Mysterious Rhodes takes stab at holiday cheer

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Special to the Journal-World

Slick Rhodes, left, and Biff Diddle perform recently at Auntie Mae's Parlor in Manhattan prior to being kicked out.

He dresses in red and white. He has a full beard. He only shows up around Christmas time. And his very existence is shrouded in mystery.

No, he's not Santa ... nor Bad Santa, for that matter.

He's Slick Rhodes, the enigmatic singer/pianist who is slated to perform his annual winter show in Lawrence. The artist returns Thursday for his third year in a row at The Eighth Street Taproom, 801 N.H., to deliver a concert billed as "Slick Rhodes' Holiday Parade of Hits."

"I remember that I'd never had a finer time in such a sleepy, shallow town," Rhodes says of last December's performance. "But I don't like to be quite that highbrow about it. I know that sometimes I need to bring myself down to the people's level. That's necessary to sustain a 40-year career."

That career is somewhat hard to pin down, however.

What is known about the surly, gravel-voiced musician is he sings, plays keyboards and is accompanied on the stage only by a drummer.

"I toured as the keyboardist of Golden Thunder from '70 to '72, which is where I met my drummer, Biff Diddle. Currently this is his sixty thousandth and third show with me," he says. "I've had to fire him on a half-dozen occasions. I've been married seven times, and he slept with four of my ex-wives. So we've had our share of falling-outs."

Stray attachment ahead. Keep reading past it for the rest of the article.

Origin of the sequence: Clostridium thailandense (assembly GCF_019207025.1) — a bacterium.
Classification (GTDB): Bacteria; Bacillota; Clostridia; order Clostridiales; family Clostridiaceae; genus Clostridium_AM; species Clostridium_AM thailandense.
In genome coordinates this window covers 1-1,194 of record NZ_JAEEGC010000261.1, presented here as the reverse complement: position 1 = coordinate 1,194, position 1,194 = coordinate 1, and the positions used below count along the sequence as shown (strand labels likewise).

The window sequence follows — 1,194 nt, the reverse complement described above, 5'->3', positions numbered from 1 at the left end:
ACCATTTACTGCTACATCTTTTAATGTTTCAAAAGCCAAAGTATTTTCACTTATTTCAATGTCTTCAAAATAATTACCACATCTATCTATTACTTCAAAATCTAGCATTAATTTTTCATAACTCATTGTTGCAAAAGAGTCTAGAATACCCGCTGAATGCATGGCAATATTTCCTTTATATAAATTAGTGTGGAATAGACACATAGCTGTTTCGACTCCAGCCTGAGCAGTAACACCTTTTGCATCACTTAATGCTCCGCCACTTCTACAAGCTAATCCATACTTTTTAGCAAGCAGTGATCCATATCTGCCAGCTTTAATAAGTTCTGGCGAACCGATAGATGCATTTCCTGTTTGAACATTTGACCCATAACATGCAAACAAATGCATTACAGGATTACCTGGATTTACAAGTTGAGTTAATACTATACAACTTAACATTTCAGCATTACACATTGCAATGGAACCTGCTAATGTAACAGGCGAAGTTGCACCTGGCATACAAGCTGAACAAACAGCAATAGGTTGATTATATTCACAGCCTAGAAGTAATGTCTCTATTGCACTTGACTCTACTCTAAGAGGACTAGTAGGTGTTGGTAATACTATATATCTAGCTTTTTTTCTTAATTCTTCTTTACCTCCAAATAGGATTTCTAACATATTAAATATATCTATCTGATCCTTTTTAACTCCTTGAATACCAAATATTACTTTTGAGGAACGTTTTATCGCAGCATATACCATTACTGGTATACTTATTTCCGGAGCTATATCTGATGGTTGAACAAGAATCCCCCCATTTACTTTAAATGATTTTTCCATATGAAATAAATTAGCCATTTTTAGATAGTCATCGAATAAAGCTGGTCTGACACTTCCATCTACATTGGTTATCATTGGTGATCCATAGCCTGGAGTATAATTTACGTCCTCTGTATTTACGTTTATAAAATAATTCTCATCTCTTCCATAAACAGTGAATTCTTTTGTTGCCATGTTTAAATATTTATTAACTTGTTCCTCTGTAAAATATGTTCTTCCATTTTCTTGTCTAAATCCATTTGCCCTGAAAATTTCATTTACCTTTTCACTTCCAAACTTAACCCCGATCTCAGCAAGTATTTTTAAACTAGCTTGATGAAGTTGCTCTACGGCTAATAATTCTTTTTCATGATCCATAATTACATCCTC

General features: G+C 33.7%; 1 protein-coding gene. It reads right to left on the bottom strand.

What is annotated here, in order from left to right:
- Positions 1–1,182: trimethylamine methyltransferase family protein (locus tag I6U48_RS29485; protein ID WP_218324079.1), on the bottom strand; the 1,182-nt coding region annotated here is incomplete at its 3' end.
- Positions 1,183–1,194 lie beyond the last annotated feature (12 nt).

A native of Galveston, Texas, and purportedly a current resident of Lawrence for several years, Rhodes considers himself "the premier lounge singer in these fine 47 states." But according to the entertainer, he really shines during the holidays.

He won't reveal the full repertoire of "slightly altered Christmas carols" on the set list for Thursday's program, but he confirms there will be a bluesy, minor version of "Let it Snow." Then comes a hybrid rendition of "Frosty the Snowman," whose lyrics fit perfectly atop the music of Bob Dylan's "Is Your Love in Vain?"

Rhodes claims, however, that his truculent talents only truly come alive when he has a crowd to work with.

"I benefit from a lot of audience participation -- in terms of goading them," he explains. "Slick takes requests but he doesn't play them."

In addition to various festive party favors and a modest laser light show, Rhodes also digs out one important prop to be used as a thematic centerpiece.

"Every Christmas I set up the porch swing," he describes. "All the ladies -- and gentlemen too, if so inclined -- are invited to share a ride in the porch swing with old Saint Slick."




Thursday 12.1810:30pm :: Slick Rhodes' Holiday Parade of Hits

Regrettably, the porch swing only sees the light of day once a year, following a rather ugly incident that happened last time he utilized the device during a non-seasonable performance. While Rhodes won't go into the specific details of what happened during a previous gig at Auntie Mae's Parlor in Manhattan, he confirms that it personally resulted in 17 stitches, a knee brace and his permanent banishment from the club.

"Let's just say that if you come with a pretty lady to see Slick Rhodes, there's a good chance you might not leave with her," he says.

Of course, it might be because she'll end up leaving with the drummer.

Rhodes hopes Lawrence audiences will warm up to his gluttonous brand of holiday cheer. Even those who aren't fans of Christmas music are at least encouraged to saddle up to the bar and join him in his favorite nightcap: milk punch.

"It's whiskey and milk," he explains. "It's a young man's drink."

Otherwise, fans of Slick Rhodes' sound can hope to hear the man again in December of 2004 at The Eighth Street Taproom.

He adds, "Really, they're the only place that will have me back."

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